1. A good book is almost as good as a good friend. 8-year-old Sarah could have told me this—books were often better friends to her than actual humans were (especially because books didn’t get confused when you talked about feelings)—but books do something that sometimes, not even your very best friend can do. They lift you up, transporting you out of your body, into another story entirely. And then when you’re ready, they bring you back home again. And that’s quite a magical thing.

Side note: if books were friends, I’d be so goddamn popular.

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my weekend MO: baking and a podcast

  1. Same with a good podcast. Living alone in a funny thing. I quite like it most of the time, and then there are those stretches where I don’t see or talk to another human being for a few days (unless you count the barista who makes my coffee or the people who check me into my workout class) and I start to feel like I’m floating in the ether. Like maybe I’m a total loner who has no friends and who might never talk to another soul again. When I don’t have someone to call, and I’m tired of talking to Penny, I turn on my favorite podcasts. And suddenly, it’s as though I’m surrounded by friends; their voices of choir around me, assuring me it’ll all be okay.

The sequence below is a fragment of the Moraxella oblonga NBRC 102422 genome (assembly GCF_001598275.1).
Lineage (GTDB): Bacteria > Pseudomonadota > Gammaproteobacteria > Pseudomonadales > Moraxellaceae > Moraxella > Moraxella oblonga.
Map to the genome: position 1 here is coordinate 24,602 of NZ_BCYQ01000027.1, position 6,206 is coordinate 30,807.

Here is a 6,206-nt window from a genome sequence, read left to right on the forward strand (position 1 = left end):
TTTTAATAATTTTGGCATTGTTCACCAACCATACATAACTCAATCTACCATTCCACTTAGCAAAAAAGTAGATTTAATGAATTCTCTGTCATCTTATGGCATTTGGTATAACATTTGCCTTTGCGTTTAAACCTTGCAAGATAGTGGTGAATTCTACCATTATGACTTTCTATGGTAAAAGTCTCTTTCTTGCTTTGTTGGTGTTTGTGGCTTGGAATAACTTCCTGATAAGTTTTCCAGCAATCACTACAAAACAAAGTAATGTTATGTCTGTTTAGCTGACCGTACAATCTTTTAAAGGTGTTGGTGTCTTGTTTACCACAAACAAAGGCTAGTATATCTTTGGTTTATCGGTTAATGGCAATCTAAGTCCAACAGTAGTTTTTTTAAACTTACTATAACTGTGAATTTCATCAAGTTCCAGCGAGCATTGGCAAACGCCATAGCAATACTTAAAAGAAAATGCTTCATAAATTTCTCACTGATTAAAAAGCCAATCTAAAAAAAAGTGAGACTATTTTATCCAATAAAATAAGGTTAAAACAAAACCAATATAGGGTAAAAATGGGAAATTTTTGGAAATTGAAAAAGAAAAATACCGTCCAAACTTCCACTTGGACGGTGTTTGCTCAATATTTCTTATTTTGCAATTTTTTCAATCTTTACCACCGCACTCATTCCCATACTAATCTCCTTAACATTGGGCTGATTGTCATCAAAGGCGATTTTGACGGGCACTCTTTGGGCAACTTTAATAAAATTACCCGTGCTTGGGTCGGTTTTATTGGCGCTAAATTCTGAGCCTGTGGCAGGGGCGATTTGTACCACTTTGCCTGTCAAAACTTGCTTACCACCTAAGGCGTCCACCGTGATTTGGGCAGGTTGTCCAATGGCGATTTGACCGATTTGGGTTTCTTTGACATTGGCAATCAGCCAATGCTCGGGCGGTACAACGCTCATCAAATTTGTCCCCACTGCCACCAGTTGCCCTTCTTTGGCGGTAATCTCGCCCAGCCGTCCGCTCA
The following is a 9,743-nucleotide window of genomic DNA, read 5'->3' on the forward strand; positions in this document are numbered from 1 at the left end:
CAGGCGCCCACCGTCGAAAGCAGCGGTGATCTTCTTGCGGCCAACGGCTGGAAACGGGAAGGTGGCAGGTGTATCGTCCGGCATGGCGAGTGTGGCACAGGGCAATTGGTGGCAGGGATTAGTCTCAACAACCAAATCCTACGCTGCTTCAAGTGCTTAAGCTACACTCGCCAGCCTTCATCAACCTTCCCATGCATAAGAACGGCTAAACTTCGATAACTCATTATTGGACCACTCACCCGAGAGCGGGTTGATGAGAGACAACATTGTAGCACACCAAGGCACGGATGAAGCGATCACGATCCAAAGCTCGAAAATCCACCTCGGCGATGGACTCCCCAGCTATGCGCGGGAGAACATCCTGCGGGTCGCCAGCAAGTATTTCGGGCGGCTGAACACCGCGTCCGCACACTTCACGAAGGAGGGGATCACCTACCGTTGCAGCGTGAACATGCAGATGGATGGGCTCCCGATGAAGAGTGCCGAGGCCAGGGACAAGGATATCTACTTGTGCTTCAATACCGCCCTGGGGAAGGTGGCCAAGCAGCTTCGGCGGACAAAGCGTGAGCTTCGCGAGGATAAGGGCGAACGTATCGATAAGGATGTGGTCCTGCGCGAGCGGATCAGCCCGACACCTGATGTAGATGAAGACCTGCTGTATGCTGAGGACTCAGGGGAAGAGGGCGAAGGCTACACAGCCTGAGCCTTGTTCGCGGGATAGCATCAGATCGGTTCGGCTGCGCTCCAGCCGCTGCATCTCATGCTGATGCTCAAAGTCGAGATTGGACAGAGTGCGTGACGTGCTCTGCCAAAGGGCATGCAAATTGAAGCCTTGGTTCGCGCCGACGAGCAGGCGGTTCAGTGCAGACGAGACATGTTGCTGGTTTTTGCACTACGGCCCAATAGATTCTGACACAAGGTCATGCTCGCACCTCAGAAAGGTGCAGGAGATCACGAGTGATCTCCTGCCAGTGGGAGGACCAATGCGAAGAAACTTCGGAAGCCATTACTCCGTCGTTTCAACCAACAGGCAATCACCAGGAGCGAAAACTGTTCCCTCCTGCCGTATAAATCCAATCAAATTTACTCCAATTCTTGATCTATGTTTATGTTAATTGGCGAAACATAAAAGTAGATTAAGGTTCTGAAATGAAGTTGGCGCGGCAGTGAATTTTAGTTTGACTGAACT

1. It’s okay to cry at work. Okay, in all honesty, I’m still working on this one. But it’s a big goal of mine: to feel my feelings (within reason, of course) and NOT beat myself up about it. I cried at work twice this year. Okay, three times. And each time, that tiny little voice in my head was shout-whispering, “DON’T CRY. DON’T DO IT. DO NOT CRY. NOT HERE! NOT NOW!” And each time, I CRIED. Because crying is a NATURAL HUMAN REACTION to feeling things, and as you’ve all probably gathered by now, I feel ALL THE THINGS almost all the time. Goal for 33: keep crying, and don’t hate myself when it happens.